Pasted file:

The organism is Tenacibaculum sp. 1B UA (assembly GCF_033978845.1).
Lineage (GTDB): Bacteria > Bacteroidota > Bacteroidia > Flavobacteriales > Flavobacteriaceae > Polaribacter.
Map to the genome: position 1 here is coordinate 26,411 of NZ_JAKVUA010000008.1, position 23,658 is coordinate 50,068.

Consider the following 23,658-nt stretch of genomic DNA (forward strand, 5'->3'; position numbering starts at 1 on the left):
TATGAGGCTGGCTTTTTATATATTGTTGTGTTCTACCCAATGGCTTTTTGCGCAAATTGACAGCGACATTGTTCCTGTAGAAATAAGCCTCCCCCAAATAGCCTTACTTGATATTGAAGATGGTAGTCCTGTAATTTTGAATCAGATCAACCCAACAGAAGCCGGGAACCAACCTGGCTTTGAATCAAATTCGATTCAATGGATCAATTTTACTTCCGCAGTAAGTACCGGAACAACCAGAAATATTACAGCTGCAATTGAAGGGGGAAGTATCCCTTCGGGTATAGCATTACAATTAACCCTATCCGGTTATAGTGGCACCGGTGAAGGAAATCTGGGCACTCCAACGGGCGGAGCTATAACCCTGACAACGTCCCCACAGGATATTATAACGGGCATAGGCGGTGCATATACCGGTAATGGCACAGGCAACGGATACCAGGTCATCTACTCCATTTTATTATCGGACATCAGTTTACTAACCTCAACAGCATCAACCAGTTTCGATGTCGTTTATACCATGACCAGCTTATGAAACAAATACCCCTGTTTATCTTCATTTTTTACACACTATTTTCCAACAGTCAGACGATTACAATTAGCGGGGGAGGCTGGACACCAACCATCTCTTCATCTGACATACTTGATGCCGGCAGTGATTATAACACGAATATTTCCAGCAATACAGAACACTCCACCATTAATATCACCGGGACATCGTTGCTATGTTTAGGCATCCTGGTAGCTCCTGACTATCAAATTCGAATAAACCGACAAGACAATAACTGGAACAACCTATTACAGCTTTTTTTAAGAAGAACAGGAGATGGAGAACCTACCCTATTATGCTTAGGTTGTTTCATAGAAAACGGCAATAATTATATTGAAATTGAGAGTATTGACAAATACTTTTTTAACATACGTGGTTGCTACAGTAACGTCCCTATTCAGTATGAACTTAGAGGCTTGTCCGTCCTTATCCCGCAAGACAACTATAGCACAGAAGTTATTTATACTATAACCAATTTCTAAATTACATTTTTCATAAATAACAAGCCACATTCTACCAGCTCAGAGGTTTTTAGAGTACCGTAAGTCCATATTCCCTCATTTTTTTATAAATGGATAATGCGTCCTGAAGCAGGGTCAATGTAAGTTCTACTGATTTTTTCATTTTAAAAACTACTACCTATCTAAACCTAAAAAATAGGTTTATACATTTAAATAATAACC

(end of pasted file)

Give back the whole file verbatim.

The organism is Tenacibaculum sp. 1B UA (assembly GCF_033978845.1).
Lineage (GTDB): Bacteria > Bacteroidota > Bacteroidia > Flavobacteriales > Flavobacteriaceae > Polaribacter.
Map to the genome: position 1 here is coordinate 26,411 of NZ_JAKVUA010000008.1, position 23,658 is coordinate 50,068.

Consider the following 23,658-nt stretch of genomic DNA (forward strand, 5'->3'; position numbering starts at 1 on the left):
TATGAGGCTGGCTTTTTATATATTGTTGTGTTCTACCCAATGGCTTTTTGCGCAAATTGACAGCGACATTGTTCCTGTAGAAATAAGCCTCCCCCAAATAGCCTTACTTGATATTGAAGATGGTAGTCCTGTAATTTTGAATCAGATCAACCCAACAGAAGCCGGGAACCAACCTGGCTTTGAATCAAATTCGATTCAATGGATCAATTTTACTTCCGCAGTAAGTACCGGAACAACCAGAAATATTACAGCTGCAATTGAAGGGGGAAGTATCCCTTCGGGTATAGCATTACAATTAACCCTATCCGGTTATAGTGGCACCGGTGAAGGAAATCTGGGCACTCCAACGGGCGGAGCTATAACCCTGACAACGTCCCCACAGGATATTATAACGGGCATAGGCGGTGCATATACCGGTAATGGCACAGGCAACGGATACCAGGTCATCTACTCCATTTTATTATCGGACATCAGTTTACTAACCTCAACAGCATCAACCAGTTTCGATGTCGTTTATACCATGACCAGCTTATGAAACAAATACCCCTGTTTATCTTCATTTTTTACACACTATTTTCCAACAGTCAGACGATTACAATTAGCGGGGGAGGCTGGACACCAACCATCTCTTCATCTGACATACTTGATGCCGGCAGTGATTATAACACGAATATTTCCAGCAATACAGAACACTCCACCATTAATATCACCGGGACATCGTTGCTATGTTTAGGCATCCTGGTAGCTCCTGACTATCAAATTCGAATAAACCGACAAGACAATAACTGGAACAACCTATTACAGCTTTTTTTAAGAAGAACAGGAGATGGAGAACCTACCCTATTATGCTTAGGTTGTTTCATAGAAAACGGCAATAATTATATTGAAATTGAGAGTATTGACAAATACTTTTTTAACATACGTGGTTGCTACAGTAACGTCCCTATTCAGTATGAACTTAGAGGCTTGTCCGTCCTTATCCCGCAAGACAACTATAGCACAGAAGTTATTTATACTATAACCAATTTCTAAATTACATTTTTCATAAATAACAAGCCACATTCTACCAGCTCAGAGGTTTTTAGAGTACCGTAAGTCCATATTCCCTCATTTTTTTATAAATGGATAATGCGTCCTGAAGCAGGGTCAATGTAAGTTCTACTGATTTTTTCATTTTAAAAACTACTACCTATCTAAACCTAAAAAATAGGTTTATACATTTAAATAATAACC